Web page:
Mr. Mullins next argues that the Final Judgment should be reversed because the evidence presented at trial supports his affirmative defense of selective enforcement of the Declaration and Regulations' one pet per residence restriction.  He asserts that starting in 2007, Sandra Larson, the President of the Board of Directors for Gull Aire Village, selectively chose to enforce the Declaration and Regulations against residents with multiple pets.  Allegedly, the enforcement was directed to residents who were not friends of Ms. Larson or members of a social club in the mobile home community.  Mr. Mullins testified that there were at least seven residents who were openly violating the one-pet rule.  He claims the Association is estopped from enforcing the pet restriction due to this selective enforcement.

          In the Final Judgment, the trial court noted that Mr. Mullins testified that there are other residences at Gull Aire Village occupied by more than one pet.  The Final Judgment makes a finding that Mr. Mullins testified he had no personal knowledge as to whether the Association had filed actions against these residents to enforce the Declaration and Regulations.  Further, he did not know if the Developer of the mobile home community had waived the pet restriction and had approved the residents' right to have more than one pet.  The Final Judgment states that the President of the Board, Ms. Lawson testified on rebuttal that all residences with more than one pet had been "grandfathered in" pursuant to a resolution by the Board.

          Mr. Mullins also complains that the "Judge was unfair" in not admitting into evidence a list with the names, addresses, and the number of pets Mr. Mullins had observed within the mobile home community.  Mr. Mullins referred to this list during his testimony.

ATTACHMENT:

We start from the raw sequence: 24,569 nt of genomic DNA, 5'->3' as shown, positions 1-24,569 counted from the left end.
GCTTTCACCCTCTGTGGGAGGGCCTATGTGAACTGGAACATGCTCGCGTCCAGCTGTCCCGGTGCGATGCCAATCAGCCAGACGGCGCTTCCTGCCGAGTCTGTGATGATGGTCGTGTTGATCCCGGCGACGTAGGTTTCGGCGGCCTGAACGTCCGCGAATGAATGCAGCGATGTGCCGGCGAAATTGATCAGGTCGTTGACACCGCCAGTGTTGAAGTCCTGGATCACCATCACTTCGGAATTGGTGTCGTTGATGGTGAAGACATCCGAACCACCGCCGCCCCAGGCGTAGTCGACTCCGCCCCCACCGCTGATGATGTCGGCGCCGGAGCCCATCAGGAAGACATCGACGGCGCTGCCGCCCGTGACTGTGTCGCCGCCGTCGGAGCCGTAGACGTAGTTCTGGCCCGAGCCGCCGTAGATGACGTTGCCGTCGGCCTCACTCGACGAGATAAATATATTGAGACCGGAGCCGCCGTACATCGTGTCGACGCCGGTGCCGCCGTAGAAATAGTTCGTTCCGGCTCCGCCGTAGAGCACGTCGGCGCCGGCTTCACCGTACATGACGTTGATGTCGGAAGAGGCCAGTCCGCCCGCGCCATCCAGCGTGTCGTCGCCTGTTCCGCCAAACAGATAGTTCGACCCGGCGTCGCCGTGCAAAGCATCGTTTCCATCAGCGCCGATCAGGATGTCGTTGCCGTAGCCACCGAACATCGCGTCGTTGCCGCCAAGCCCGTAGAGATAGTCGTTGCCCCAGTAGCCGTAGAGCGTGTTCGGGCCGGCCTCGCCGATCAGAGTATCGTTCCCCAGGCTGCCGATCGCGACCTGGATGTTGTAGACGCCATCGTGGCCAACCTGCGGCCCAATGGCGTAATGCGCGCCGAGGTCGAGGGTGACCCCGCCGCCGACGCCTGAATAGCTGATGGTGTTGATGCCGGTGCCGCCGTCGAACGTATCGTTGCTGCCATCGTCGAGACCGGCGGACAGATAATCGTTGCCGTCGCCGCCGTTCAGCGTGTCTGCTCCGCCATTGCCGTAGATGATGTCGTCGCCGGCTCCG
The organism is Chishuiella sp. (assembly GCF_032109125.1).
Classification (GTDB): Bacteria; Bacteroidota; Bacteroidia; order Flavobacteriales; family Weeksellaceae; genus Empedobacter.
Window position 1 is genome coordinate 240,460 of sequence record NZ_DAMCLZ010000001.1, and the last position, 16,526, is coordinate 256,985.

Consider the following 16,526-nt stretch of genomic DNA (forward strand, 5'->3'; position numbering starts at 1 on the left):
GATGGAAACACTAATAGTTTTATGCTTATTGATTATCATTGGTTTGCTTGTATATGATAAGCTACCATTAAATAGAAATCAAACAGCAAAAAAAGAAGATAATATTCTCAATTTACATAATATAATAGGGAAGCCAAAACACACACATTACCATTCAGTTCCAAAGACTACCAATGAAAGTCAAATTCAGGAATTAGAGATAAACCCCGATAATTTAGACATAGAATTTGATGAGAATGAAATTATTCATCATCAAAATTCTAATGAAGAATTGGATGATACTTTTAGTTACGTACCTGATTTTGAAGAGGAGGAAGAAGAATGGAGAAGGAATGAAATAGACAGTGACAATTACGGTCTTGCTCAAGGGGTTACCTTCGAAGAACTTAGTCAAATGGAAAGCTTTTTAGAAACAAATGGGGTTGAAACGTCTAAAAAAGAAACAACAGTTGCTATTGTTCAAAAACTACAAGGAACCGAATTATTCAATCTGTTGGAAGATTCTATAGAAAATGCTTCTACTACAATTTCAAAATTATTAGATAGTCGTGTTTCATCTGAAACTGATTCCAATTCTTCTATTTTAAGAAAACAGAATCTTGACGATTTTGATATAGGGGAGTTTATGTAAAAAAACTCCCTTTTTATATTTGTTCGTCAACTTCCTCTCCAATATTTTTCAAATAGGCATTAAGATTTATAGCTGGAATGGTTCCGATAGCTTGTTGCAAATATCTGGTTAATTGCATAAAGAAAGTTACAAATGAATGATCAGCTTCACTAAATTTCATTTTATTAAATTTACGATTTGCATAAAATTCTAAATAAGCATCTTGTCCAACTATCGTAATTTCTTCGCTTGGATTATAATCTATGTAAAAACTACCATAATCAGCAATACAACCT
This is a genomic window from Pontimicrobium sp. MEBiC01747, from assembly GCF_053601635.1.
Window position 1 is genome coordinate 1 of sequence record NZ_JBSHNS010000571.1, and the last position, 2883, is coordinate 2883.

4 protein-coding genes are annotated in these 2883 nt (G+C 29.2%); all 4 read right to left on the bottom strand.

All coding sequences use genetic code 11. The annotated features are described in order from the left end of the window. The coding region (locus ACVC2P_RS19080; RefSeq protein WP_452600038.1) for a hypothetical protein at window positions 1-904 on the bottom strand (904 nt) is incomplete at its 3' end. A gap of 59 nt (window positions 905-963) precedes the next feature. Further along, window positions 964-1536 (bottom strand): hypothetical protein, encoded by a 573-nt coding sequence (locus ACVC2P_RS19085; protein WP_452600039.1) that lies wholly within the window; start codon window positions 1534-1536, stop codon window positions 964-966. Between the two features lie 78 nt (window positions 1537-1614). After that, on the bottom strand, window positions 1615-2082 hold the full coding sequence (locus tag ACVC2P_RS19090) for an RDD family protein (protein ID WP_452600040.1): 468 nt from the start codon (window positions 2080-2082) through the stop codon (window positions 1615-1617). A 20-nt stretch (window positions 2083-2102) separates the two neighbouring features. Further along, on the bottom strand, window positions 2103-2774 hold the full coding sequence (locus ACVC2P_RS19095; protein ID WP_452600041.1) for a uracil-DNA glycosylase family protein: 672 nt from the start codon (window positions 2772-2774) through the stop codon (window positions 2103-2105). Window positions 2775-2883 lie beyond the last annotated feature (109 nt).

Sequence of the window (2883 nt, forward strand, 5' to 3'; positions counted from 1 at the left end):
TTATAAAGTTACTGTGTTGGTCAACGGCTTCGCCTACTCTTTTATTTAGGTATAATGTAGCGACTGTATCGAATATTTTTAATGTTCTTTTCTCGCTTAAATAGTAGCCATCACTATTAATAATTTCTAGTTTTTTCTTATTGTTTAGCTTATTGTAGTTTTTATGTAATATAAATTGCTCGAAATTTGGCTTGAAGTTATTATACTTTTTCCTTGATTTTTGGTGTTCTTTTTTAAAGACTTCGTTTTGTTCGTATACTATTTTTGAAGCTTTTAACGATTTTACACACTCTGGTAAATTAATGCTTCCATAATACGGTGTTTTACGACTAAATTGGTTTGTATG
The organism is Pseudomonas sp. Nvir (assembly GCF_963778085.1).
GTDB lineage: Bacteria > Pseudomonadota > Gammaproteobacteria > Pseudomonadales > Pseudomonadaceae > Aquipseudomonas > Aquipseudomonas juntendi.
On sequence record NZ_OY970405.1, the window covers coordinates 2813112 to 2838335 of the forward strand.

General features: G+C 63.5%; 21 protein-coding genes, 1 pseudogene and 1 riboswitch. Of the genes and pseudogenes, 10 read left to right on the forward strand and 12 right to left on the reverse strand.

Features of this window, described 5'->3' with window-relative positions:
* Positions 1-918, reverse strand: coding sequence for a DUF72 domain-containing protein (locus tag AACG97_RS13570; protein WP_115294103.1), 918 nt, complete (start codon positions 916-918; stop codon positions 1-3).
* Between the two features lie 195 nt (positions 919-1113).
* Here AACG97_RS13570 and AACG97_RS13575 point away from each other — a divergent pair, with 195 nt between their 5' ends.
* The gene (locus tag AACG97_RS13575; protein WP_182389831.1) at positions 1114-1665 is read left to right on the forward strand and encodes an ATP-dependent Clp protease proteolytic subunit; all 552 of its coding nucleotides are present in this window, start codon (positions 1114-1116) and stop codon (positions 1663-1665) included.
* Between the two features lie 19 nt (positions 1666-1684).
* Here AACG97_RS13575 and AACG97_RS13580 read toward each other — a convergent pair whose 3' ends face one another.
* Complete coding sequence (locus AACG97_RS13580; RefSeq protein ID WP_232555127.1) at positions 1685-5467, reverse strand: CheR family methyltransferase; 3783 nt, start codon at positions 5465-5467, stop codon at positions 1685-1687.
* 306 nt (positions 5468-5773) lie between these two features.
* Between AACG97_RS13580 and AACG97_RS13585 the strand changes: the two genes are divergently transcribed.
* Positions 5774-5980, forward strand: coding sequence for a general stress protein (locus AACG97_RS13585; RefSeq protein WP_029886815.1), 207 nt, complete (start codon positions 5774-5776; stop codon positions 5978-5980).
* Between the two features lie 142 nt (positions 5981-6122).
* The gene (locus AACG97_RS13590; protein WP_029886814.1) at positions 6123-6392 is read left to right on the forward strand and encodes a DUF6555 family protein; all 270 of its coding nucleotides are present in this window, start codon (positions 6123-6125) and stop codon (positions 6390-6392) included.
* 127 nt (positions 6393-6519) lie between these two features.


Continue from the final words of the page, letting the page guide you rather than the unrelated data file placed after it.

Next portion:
At the time the list was offered for admission into evidence, the trial court asked counsel for Mr. Mullins the purpose of admitting the list.  Counsel stated, "The only purpose would be for the Court to have a written record of the testimony."  The trial court declined to admit the list into evidence stating, "There is no need for that."  Admission of evidence at trial is in the discretion of the trial court.  Fortune v. Fortune, 61 So. 3d 441, 445 (Fla. 2d DCA 2011).  There was no abuse of discretion by the trial court in not admitting the list into evidence.

Conclusion

          Upon a review of the documentary evidence admitted into evidence and the transcript of the trial, this Court concludes that the Association met its burden to demonstrate that Mr. Mullins violated the provision of the Declaration and Regulations concerning the number of pets permitted.  Further, a review of the evidence supports the trial court's conclusion that Mr. Mullins failed to prove there had been selective enforcement of the provision concerning the number of pets permitted per residence.  Therefore, the trial court did not abuse its discretion in granting the injunction and directing Mr. Mullins to comply with the terms of the Declaration and Regulations concerning pet restrictions.  The Final Judgment is affirmed.

 

          Affirmed.

          DONE AND ORDERED in Chambers in Clearwater, Pinellas County, Florida, this 31st day of August, 2011.

 

Original order entered on August 31, 2011 by Circuit Judges Linda R. Allan, W. Douglas Baird, and John A. Schaefer.

 

 

Copies furnished to:

 

John A. Shahan, Esq.

536 E. Tarpon Ave., Ste 3

Tarpon Springs, FL 34689

 

Allison J. Brandt, Esq.

P.O. Box 172717

Tampa, FL 33672

 

Stephen C. Nikoloff, Esq.

1964 Bayshore Blvd.

Dunedin, Florida 34698

 

Hon. Myra Scott McNary